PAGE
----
When dealing with people who make mistakes, we need to make a distinction between those who are trying to change and those who are not.  There is a fundamental difference between somebody who refuses to admit their mistakes and always blames others and somebody who admits their mistakes, apologizes for them and tries to do better.  The first person will never change.  With such a person, if their faults are minor, we should overlook them in order to preserve the good.  With such a person, if the dynamic between us and them has become poisonous, it is better to walk away and pray.  Continuing to try engage in an unhealthy dynamic just feeds it and makes it harder to get out of it later.  If somebody is not interested in making peace, but instead will just use every exchange as another opportunity to express their anger and say hurtful things, it is better to walk away, pray and hope time heals all wounds.  Oftentimes, our only choice with such people is to redefine the parameters of the relationship, usually making it confined to those areas where problems are unlikely to occur.  If they are not capable of doing so, but insist on allowing the problems to spill over into the good parts of the relationship, then there is nothing we can do but walk away and pray.  It goes without saying, if the situation is abusive, such as my cousin whose ex-husband beat her, then the only solution is to get out.  We do not help other people by allowing them to abuse us.  But we also shouldn’t cry abuse when it is not actually abusive.  Doing so cheapens the term.  It is like when people compare current behavior to Nazi Germany.  The Nazis were singularly evil and their acts unmatched in their awfulness.  We don’t make such claims unless they are warranted.

The second type of person is someone who is trying to change.  With them, we should show patience and acceptance.  When their faults are minor, we should overlook them as before with the person unwilling to change.  When their faults or mistakes are major, we shouldn’t cooperate with the dysfunction (for example giving into threats or shoving things under the carpet just to pretend everything is OK), but we should say despite their mistakes we love them anyways.  If somebody is genuinely trying to get better, they apologize when they do make mistakes, they honestly admit their mistakes, etc., then we should give such people the time to get better.  We cannot change others, only they can change themselves.  But we shouldn’t expect others to be perfect and we should give them the space to get better.  It takes time.  Changing ourself is hard.

What is the correct way of dealing with others when they are expressing their anger at us?  This is not easy to deal with, but it is also part of life.  If we can learn how to deal constructively with it, then we will save ourselves no end of grief and suffering in the future.  Here are eleven things we can do:

  1. Don’t allow people’s words said out of anger hurt us. It is their anger talking, not them. What they say when they have love and understanding in their hearts is what they really think. This is critical to understand and deeply internalize, otherwise we will never be able to let go of the hurtful things they have said.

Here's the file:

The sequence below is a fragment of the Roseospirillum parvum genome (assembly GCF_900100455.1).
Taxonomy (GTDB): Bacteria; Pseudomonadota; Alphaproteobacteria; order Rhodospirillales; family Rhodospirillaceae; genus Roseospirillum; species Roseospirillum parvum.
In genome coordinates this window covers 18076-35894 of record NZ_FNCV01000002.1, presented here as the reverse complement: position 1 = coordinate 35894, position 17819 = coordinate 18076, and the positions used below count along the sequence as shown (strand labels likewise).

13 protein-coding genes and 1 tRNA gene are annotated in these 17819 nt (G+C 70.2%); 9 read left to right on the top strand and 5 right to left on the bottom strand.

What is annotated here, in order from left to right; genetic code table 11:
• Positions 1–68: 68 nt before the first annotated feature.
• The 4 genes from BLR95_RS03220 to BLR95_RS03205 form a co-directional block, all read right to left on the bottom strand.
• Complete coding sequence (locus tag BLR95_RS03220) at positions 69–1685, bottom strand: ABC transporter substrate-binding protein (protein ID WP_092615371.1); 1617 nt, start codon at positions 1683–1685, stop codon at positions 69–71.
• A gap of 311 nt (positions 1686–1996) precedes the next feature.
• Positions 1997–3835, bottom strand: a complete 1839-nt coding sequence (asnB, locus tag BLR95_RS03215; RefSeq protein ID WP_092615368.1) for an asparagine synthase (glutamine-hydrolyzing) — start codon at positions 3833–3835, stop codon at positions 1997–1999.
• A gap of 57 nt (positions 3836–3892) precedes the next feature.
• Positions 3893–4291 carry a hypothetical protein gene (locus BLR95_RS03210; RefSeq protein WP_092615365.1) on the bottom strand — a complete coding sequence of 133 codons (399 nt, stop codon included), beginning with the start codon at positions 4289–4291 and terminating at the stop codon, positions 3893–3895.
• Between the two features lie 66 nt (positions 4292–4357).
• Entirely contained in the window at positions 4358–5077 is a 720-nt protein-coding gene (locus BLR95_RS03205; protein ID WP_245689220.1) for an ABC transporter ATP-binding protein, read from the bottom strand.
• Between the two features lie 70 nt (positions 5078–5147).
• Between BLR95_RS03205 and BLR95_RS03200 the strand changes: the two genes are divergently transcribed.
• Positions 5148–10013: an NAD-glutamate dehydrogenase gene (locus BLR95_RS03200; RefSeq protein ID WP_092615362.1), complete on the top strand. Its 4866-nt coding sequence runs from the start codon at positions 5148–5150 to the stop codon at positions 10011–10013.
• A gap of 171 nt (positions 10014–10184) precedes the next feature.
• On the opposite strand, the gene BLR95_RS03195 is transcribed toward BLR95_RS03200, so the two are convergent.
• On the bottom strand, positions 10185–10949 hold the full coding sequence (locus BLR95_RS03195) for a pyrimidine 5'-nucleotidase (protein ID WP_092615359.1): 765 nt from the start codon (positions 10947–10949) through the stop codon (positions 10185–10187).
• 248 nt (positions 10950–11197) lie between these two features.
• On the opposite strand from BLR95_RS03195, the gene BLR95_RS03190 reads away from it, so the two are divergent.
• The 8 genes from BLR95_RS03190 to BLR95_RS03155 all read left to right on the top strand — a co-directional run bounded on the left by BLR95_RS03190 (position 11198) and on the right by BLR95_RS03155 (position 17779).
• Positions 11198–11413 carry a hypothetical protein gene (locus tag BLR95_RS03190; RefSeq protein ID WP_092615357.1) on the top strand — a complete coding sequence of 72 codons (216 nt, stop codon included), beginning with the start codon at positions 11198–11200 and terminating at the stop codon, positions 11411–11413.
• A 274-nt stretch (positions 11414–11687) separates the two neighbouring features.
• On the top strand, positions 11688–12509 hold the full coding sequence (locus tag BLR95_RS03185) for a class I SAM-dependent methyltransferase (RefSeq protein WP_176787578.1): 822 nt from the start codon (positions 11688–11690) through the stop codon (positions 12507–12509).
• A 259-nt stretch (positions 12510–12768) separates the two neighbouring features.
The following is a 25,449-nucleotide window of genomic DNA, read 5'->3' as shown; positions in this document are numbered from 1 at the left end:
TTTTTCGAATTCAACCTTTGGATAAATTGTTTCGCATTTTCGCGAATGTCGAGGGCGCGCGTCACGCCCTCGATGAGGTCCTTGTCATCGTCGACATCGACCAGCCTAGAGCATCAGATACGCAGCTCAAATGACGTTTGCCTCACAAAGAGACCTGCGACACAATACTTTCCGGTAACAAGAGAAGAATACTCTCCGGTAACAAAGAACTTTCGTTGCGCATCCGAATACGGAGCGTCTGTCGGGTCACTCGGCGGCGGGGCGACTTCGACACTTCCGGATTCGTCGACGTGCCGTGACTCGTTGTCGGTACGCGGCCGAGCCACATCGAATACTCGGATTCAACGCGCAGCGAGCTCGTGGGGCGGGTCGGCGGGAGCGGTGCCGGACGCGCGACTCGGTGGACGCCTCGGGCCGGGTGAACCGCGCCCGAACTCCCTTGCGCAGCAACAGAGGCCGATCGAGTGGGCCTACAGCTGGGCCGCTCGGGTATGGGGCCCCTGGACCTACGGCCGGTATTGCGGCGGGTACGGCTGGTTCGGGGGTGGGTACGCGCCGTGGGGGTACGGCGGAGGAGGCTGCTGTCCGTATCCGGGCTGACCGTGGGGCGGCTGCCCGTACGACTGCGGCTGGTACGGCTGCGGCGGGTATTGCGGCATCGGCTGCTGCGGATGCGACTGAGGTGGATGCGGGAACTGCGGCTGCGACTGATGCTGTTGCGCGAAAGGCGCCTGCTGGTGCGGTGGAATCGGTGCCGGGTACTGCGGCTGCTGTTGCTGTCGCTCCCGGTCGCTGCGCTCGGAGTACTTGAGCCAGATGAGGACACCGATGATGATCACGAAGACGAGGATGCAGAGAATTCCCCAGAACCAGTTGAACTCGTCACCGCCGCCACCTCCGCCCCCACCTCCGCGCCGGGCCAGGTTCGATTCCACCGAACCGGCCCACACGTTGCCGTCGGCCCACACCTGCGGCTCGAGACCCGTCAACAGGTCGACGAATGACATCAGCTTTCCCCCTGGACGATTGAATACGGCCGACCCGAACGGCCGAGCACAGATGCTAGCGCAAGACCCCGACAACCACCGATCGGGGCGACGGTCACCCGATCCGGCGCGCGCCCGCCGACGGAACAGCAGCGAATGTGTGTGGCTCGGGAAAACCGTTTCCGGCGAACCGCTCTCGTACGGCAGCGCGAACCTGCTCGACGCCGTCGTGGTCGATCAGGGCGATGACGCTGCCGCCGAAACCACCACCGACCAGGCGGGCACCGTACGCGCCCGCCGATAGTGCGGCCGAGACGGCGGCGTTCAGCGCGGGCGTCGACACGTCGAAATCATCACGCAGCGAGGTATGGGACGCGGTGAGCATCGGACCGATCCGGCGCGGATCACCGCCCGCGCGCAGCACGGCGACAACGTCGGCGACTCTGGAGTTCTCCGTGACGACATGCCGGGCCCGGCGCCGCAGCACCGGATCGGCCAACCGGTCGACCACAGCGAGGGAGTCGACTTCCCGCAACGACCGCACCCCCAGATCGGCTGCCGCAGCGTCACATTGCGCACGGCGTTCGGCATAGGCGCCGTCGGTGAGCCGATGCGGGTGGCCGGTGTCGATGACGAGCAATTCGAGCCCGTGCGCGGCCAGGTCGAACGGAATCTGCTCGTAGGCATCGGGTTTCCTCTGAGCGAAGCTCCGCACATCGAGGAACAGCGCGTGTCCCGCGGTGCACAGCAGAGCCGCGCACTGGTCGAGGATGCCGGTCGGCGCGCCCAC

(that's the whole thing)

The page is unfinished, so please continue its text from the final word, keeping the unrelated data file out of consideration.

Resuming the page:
2. If we have made mistakes, we should admit them and apologize for them at the earliest possible opportunity. Otherwise the anger of the other person quickly turns to resentment which is much harder to uproot.
  3. Don’t give in to threats and blackmail. If we do, the threats and blackmail will never stop and we will always live in fear. The only way to stop a bully is to not give in anymore. Yes, they will impose their consequences on us, but when we show we are not afraid and we will not give in, they lose all power over us and we break free.
  4. Don’t retaliate to the harm we receive.  The more angry and unreasonable they are, the more calm and reasonable we need to be.  Retaliation (responding with anger and harm to their anger and harm) creates a vicious cycle that gets worse and worse.  Non-retaliation, however, provides an opening for things to de-escalate and get better.  And even if the other person continues to be upset, at a minimum we retain the high ground because we have not retaliated in kind.
  5. Don’t sacrifice inner peace on the altar of outer peace.  Nobody likes conflict in the family and the immediate reaction of everyone is to shove things under the carpet and pretend that nothing is wrong as quickly as possible to try get back to normal.  Shoving things under the carpet may temporarily create some outer peace, but inwardly it leads to resentment and the anger festers like a cancer until it blows in some dramatic fashion. When people repress their anger (as opposed to genuinely let go of it), the anger builds and builds like a volcano in their mind, and then the slightest thing causes it to blow.